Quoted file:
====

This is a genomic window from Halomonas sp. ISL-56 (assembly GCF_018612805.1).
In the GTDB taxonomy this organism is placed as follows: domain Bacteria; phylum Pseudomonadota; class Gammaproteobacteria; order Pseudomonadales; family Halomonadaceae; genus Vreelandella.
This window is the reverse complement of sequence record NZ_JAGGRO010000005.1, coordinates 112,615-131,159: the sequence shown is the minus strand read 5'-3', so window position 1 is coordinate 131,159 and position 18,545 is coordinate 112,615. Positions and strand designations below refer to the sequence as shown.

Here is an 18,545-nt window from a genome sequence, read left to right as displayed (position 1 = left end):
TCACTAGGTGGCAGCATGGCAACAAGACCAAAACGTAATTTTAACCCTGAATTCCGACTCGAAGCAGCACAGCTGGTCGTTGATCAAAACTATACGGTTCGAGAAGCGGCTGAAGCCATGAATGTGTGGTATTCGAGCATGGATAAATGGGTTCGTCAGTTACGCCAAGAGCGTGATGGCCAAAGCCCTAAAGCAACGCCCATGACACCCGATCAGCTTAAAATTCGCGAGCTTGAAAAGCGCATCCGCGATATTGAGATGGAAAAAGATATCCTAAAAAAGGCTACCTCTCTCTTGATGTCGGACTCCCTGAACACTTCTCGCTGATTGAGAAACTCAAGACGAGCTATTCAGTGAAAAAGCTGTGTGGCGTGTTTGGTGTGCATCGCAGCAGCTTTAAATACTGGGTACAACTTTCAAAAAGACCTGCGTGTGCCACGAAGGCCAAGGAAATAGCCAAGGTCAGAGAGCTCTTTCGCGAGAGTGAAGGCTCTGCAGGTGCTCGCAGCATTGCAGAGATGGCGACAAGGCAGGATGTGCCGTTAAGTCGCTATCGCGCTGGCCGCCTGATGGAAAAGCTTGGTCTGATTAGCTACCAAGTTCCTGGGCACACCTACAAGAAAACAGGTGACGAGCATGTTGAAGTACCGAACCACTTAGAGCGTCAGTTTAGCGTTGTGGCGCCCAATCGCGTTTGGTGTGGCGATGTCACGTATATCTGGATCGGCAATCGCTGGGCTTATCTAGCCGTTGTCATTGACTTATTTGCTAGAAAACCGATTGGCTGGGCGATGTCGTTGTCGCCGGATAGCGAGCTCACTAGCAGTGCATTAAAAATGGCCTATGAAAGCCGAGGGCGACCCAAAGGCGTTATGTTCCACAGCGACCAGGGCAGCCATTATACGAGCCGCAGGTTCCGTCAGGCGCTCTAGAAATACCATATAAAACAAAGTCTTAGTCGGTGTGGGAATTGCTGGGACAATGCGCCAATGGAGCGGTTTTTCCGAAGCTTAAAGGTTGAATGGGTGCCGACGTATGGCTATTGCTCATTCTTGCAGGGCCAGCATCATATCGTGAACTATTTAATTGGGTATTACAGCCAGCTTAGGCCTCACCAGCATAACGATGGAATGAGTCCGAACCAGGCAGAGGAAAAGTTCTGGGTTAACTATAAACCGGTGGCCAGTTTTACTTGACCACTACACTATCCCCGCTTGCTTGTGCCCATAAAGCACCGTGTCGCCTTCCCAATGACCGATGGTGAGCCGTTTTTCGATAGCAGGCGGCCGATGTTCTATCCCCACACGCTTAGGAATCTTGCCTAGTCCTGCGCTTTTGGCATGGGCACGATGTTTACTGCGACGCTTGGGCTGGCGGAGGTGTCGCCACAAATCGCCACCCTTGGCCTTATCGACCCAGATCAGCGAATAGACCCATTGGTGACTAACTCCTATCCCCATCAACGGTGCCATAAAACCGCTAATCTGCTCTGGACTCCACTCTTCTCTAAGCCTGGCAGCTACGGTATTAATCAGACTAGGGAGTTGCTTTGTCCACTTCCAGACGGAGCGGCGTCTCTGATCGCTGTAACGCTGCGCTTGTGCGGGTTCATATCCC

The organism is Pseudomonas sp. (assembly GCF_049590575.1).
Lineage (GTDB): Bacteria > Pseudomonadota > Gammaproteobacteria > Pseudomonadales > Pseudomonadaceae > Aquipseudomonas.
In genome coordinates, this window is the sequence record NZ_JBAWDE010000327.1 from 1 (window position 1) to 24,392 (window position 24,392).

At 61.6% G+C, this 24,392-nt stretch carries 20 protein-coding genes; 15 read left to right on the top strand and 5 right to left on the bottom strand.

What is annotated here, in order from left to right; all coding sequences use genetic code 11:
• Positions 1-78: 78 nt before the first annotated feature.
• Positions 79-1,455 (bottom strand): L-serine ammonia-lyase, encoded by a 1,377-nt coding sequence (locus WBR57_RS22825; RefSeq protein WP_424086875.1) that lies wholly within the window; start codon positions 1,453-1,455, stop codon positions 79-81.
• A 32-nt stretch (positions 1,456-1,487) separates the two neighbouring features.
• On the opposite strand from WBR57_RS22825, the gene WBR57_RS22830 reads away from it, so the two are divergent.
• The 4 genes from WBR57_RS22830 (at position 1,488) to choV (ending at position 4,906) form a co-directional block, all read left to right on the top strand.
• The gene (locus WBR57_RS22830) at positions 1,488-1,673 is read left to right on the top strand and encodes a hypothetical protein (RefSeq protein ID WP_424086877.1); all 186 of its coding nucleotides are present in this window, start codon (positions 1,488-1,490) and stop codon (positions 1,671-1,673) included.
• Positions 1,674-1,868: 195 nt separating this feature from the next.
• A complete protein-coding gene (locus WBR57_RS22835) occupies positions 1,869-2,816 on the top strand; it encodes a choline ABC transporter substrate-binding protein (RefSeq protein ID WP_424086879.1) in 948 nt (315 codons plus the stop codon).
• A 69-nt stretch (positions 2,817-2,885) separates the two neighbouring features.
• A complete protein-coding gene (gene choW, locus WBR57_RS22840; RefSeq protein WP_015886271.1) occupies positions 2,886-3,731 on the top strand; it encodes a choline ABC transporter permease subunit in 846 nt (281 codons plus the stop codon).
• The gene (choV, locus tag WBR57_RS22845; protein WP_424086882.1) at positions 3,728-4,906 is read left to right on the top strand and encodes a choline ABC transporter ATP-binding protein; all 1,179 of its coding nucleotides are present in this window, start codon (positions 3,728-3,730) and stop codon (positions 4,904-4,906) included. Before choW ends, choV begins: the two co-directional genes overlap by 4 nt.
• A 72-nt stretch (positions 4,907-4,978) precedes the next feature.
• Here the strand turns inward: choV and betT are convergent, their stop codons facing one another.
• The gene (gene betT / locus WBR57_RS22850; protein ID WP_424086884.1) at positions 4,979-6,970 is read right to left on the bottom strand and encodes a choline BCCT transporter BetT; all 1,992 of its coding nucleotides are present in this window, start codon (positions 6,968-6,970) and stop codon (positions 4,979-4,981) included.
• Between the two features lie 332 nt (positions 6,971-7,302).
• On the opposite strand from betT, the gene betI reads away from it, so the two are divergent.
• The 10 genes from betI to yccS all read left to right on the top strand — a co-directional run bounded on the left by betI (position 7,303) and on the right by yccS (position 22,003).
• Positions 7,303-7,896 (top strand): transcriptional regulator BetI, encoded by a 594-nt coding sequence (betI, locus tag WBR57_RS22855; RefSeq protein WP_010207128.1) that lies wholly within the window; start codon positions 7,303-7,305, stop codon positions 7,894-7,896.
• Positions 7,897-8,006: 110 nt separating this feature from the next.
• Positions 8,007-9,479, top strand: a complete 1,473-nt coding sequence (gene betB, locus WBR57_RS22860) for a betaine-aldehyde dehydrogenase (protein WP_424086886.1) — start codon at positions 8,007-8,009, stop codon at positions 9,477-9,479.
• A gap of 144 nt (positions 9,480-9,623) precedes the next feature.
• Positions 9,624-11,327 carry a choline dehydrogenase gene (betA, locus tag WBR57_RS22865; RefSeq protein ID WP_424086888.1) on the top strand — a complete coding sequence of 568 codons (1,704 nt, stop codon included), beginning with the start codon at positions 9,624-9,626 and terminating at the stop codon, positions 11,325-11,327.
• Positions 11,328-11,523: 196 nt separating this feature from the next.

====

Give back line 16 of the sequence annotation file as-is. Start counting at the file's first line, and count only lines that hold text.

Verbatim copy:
• The gene (locus WBR57_RS22830) at positions 1,488-1,673 is read left to right on the top strand and encodes a hypothetical protein (RefSeq protein ID WP_424086877.1); all 186 of its coding nucleotides are present in this window, start codon (positions 1,488-1,490) and stop codon (positions 1,671-1,673) included.